He's supposed to be man's best friend, but dogs are among animals being pegged as the culprits for spreading typhus, a disease that is passed on to humans by way of fleas.
Dr. Ying Goh should know. As the health officer for of the city of Pasadena, she's seen the number of confirmed Typhus cases skyrocket in the area.
"The fleas bite animals that are infected. They get infected and if they bite you, then you could get ill," Goh said.
She said the city gets one to five cases per year, but this year, they are up to 20.
Pasadena is not the only city seeing a rise in typhus cases. Long Beach has already seen 12 cases this year.
Across L.A. County, there's an additional 59 cases, enough for health officials to declare it an outbreak.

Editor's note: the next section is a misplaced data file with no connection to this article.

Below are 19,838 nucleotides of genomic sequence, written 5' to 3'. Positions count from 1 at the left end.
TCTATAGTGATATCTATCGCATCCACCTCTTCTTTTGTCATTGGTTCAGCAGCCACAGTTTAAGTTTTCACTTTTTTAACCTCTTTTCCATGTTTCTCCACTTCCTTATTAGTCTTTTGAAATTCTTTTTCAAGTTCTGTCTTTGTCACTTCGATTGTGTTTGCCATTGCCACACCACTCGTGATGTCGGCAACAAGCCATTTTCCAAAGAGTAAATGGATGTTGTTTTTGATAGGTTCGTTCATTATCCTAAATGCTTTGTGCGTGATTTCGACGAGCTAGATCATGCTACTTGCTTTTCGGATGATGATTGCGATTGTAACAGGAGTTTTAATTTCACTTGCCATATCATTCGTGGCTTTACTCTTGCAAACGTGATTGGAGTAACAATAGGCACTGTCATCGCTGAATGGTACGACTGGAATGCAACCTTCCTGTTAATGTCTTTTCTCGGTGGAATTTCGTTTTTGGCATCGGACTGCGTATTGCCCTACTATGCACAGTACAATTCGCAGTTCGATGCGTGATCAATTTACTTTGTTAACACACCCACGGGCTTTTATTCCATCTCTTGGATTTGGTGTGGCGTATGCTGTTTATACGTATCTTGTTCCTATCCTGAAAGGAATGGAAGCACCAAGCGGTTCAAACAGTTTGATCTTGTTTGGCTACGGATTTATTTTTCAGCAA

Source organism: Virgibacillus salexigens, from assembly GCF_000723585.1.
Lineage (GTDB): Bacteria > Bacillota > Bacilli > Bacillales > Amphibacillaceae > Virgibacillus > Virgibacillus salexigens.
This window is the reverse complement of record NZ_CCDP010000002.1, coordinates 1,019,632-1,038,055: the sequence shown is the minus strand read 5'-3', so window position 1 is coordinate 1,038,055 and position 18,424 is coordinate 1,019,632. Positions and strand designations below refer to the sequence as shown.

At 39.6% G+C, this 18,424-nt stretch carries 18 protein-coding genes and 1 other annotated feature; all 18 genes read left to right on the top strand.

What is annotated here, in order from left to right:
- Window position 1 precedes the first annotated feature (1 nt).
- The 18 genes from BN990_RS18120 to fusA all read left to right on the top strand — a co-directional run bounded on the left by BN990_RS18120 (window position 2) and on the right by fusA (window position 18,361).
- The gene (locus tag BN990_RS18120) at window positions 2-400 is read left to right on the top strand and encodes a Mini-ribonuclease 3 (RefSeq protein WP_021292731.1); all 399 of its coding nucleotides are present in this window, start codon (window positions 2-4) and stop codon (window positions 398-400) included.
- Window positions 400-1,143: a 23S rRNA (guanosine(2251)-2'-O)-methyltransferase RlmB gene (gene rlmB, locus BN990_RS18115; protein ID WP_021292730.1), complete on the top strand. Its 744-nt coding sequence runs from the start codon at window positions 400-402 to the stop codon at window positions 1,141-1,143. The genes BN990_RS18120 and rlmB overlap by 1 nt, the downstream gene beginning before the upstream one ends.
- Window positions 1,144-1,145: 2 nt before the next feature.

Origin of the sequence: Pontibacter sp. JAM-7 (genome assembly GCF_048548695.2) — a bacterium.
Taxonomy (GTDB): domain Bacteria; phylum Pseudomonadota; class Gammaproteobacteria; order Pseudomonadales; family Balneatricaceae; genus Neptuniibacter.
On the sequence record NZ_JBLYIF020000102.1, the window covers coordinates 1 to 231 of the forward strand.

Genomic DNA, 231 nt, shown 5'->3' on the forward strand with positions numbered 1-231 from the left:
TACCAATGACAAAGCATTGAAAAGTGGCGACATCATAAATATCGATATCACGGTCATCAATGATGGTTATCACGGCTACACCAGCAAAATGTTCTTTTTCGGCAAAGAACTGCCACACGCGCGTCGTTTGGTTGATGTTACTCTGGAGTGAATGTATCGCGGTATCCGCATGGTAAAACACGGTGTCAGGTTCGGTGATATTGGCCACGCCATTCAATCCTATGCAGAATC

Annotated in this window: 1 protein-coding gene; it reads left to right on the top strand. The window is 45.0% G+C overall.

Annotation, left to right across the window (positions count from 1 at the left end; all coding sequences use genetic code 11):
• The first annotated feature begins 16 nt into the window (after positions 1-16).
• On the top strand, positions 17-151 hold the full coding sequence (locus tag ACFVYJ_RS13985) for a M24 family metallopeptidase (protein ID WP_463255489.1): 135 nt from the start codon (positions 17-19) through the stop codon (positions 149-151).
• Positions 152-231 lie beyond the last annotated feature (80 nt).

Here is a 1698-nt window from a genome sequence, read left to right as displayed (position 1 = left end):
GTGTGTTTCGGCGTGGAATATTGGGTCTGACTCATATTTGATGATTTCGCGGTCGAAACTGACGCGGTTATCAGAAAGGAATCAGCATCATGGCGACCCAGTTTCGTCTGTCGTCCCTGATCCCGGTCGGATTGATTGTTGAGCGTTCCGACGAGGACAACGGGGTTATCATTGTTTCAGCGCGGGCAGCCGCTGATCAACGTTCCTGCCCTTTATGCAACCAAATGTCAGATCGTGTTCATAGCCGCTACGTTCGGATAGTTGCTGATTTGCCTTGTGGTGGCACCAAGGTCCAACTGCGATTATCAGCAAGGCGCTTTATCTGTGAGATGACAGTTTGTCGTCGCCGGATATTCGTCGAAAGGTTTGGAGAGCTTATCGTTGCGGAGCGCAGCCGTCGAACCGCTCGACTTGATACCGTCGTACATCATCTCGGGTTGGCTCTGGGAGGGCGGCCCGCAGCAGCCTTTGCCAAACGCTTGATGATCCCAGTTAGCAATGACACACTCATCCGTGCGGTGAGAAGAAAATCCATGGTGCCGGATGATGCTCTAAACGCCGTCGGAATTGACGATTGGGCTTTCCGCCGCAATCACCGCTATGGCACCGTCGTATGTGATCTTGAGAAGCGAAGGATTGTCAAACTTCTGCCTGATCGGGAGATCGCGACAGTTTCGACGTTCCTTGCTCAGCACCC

L.A. County Supervisor Kathryn Barger is calling for a coordinated government response to the growing typhus problem.
"Last year it was Hepatitis A, now we've got typhus. We want public health to become aggressive in addressing this issue," she said.
The fleas that carry typhus are also found on rats, feral cats and other wildlife. It's rarely fatal but can leave people suffering from high fever, headaches and rashes - and even land some of them in the hospital.
Barger said typhus may not be Southern California's only outbreak soon. Our high homeless population and its unsanitary lifestyle has led to this problem and most likely will lead to others as well.
"Last week, I started my Monday watching someone defecate right in front of my car and if you go down to Skid Row, there are places in India that look better than what we've got here, and that's where the concentration of the outbreak is," Barger said.
Health officials say the key to preventing typhus from spreading is to keep infected animals away from your family and pets.
Things you can do include:
- Not leaving pet food outdoors
- Keeping garbage cans tightly covered
- Sealing all openings and crawl spaces under your home
- Treating pets with flea-control medication
The reason why the typhus problem is growing is still a mystery.